With less than two months remaining until MLB’s 2017 non-waiver trade deadline, we knew it would be only a matter of time before the Dodgers surfaced among clubs that are likely to show trading activity during the coming weeks. In Wednesday’s column, we made note of how several media outlets believe that Los Angeles will be aggressive on the pitching market, yet based on the squad’s recent propensity to fall into frequent offensive stupors, the management crew could be interested in seeking offensive help as well.
There’s certainly no shortage of potential on the existing 25-man roster, however, the team is loaded with names who haven’t quite lived up to lofty expectations. Outfielder Yasiel Puig has shown a few glimpses of hope by featuring a new, more compact swing, but his .233 average is much less than desired as far as overall production goes. The same can be said for Joc Pederson, who was hovering right around the Mendoza line before being sent to the shelf with a concussion.
Rookie Cody Bellinger has been tremendously beneficial in the power department with 12 long balls and 31 RBI, but his .242 average and 57 strikeouts suggest that he’s still learning the nuances of big league pitching. Many believe that Adrian Gonzalez‘s numbers will improve as the season progresses, but his age will probably prevent him from seeing another season of 30+ home runs and 100 RBI. And while catcher Yasmani Grandal is always good for more than 20 long balls per year, his career average of .241 certainly limits his overall offensive abilities.
Shortstop Corey Seager and third baseman Justin Turner are the two players who may be shouldering most of the load for the Dodgers at the dish in the near future, while anything that utility man Chris Taylor continues to contribute will be an added bonus. Although the club still ranks sixth overall in the NL in team batting, Los Angeles seemingly fell asleep in the batter’s box during Turner’s final days on the DL. In the four games leading up to the Reds’ series, the Dodgers scored a total of five runs. In three games before it’s 10-8 victory over Milwaukee on June 3, the team scored a total of three runs, suggesting the club has a tendency to drift into an offensive lull at any point in time. And it isn’t always against stellar pitching from their respective opponents. On some days, the Dodger bats have a tendency to make even a young Double-A farmhand look like a Cy Young candidate.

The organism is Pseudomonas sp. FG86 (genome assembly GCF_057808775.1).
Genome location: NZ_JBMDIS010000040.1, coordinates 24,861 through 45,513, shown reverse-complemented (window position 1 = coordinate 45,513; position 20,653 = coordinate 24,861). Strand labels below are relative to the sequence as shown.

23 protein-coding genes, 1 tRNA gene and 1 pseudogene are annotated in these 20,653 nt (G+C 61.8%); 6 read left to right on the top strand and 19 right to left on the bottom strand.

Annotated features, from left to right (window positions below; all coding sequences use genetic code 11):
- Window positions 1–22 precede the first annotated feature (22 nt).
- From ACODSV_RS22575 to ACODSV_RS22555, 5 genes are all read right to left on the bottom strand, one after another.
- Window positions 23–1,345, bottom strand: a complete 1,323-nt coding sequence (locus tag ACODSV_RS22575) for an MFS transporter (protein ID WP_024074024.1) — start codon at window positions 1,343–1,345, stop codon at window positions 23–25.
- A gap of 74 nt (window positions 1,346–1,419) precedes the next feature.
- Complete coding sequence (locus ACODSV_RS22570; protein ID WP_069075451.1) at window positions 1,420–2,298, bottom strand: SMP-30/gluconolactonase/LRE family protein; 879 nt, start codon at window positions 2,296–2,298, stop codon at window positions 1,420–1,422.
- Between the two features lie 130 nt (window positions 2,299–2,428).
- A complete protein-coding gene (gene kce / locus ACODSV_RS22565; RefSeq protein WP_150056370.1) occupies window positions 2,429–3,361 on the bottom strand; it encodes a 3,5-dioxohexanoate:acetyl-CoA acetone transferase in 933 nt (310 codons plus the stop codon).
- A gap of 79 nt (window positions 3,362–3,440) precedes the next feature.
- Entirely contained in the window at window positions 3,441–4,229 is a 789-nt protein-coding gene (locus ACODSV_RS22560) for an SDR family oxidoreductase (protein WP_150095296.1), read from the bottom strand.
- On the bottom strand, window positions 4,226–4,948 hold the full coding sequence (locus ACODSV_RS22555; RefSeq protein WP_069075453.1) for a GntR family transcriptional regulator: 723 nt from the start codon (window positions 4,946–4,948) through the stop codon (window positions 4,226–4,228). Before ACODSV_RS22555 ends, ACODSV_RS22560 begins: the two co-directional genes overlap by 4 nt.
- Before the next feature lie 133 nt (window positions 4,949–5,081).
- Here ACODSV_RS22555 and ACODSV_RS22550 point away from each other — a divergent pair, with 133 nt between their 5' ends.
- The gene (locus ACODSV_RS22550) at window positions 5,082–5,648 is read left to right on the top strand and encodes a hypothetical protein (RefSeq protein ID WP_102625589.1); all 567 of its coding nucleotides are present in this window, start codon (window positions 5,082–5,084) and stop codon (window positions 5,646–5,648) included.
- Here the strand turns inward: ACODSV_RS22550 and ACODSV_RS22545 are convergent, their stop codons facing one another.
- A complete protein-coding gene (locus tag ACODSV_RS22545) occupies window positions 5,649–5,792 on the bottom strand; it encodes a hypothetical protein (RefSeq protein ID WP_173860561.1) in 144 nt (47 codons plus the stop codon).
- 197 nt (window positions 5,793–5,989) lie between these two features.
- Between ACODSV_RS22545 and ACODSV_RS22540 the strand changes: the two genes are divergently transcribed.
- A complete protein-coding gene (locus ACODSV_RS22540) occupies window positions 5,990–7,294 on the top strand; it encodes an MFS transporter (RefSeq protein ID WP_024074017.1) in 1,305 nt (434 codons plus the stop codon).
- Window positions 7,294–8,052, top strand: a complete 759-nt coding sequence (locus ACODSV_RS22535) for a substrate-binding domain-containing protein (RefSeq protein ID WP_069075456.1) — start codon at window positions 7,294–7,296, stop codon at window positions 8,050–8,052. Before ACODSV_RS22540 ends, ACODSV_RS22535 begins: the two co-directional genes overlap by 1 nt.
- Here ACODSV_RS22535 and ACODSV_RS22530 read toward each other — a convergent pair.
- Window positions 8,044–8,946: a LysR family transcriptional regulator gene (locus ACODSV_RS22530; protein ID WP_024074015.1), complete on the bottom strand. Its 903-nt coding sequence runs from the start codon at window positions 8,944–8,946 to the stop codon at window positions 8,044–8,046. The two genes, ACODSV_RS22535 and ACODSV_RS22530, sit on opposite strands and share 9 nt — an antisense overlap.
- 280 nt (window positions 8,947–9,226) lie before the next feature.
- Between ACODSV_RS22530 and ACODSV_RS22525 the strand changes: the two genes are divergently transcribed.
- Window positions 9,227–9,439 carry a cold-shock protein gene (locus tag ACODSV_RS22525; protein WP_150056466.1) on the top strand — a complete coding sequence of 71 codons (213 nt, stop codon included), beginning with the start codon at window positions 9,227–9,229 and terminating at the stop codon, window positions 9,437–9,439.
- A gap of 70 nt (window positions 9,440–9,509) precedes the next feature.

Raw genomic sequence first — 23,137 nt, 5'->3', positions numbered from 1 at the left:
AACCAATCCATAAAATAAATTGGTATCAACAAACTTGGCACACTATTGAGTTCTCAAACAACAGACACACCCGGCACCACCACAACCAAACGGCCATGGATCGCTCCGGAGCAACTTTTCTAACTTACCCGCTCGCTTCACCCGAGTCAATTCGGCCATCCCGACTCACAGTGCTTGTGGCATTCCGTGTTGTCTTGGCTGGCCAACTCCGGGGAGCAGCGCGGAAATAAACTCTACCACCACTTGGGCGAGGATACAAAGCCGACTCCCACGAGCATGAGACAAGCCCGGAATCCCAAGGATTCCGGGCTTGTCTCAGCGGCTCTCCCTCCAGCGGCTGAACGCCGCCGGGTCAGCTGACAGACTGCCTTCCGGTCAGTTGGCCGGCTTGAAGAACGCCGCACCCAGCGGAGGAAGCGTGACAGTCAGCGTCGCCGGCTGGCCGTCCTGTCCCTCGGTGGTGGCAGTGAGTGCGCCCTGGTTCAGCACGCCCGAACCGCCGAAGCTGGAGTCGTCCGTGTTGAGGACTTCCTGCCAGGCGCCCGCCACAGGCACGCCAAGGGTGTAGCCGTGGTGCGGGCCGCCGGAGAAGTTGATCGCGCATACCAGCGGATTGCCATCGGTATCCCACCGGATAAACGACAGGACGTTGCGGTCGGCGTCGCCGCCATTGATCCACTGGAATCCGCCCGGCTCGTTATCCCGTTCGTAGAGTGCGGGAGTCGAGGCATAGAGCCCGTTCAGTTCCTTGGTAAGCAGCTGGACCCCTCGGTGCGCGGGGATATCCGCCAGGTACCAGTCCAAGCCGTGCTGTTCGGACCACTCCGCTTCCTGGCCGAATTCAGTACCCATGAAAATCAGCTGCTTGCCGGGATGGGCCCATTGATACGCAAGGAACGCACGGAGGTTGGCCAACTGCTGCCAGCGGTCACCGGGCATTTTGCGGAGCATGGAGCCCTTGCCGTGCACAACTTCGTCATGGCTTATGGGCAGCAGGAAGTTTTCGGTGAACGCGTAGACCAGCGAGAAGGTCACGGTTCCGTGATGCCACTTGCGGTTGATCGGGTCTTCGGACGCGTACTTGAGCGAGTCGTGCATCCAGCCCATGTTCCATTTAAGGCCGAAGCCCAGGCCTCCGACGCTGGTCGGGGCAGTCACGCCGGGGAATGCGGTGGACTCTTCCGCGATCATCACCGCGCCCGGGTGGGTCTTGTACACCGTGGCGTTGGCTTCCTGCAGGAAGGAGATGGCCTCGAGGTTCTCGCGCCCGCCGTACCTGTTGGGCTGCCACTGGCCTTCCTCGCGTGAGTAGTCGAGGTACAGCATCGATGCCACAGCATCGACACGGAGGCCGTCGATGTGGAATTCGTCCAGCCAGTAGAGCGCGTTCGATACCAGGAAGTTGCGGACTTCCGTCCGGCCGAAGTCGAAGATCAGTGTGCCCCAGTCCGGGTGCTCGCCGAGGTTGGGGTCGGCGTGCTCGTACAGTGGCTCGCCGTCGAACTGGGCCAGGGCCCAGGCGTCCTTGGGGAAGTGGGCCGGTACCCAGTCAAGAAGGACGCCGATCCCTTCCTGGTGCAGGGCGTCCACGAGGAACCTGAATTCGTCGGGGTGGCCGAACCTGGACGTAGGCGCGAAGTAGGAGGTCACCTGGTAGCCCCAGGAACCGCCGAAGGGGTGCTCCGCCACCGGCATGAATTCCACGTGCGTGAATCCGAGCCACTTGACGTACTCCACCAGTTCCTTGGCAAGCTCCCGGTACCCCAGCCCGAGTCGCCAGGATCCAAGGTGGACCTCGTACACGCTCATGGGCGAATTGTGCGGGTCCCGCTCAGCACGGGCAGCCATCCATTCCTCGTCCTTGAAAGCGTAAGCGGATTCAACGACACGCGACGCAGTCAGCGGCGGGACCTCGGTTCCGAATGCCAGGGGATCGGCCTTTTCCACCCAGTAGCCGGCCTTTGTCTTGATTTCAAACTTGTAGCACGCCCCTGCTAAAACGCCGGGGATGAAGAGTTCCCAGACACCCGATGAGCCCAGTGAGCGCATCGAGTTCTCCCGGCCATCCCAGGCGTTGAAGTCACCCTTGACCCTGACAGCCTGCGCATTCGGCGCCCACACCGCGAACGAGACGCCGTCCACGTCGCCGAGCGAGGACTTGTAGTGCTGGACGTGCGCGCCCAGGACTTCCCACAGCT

If the Dodgers do indeed decide to seek help with the lumber, there’s no question that any prospective move will require some serious roster restructuring. The club will need to make decisions on the shape of the core moving forward — whether it wants to retain the existing components or move in a new direction. In addition, the management crew will need to address other questions, like the organization’s willingness to sacrifice stellar defense in exchange for better production offensively.
As far as players from the outside who may interest the Dodgers, outfielder Ryan Braun‘s name seems to come up on a perennial basis. However, if the Brewers are still in the running for a divisional title in late July, it will be unlikely that they’ll shop the veteran, even if he does return from the DL completely healthy.
One player who could provide a boost on offense without missing a beat with the glove is Kansas City outfielder Lorenzo Cain. He owns a career .285/.337/.413 slash line, and has double-digit stolen base numbers in each of the past six seasons, suggesting he’d be a productive piece at the top of the lineup. Cain wouldn’t be anything more than a rental, though, as his contract runs through the remainder of the current campaign. Still, his $11 million yearly paycheck indicates a very economical price tag — a sum that the Dodgers could easily afford.
Looking at the short term, there’s no doubt that the return of Turner to the three-hole in the lineup will spark the Los Angeles offense to some degree, but the question that will linger through July is whether or not the entire squad has enough offensive firepower to produce a successful run through October.
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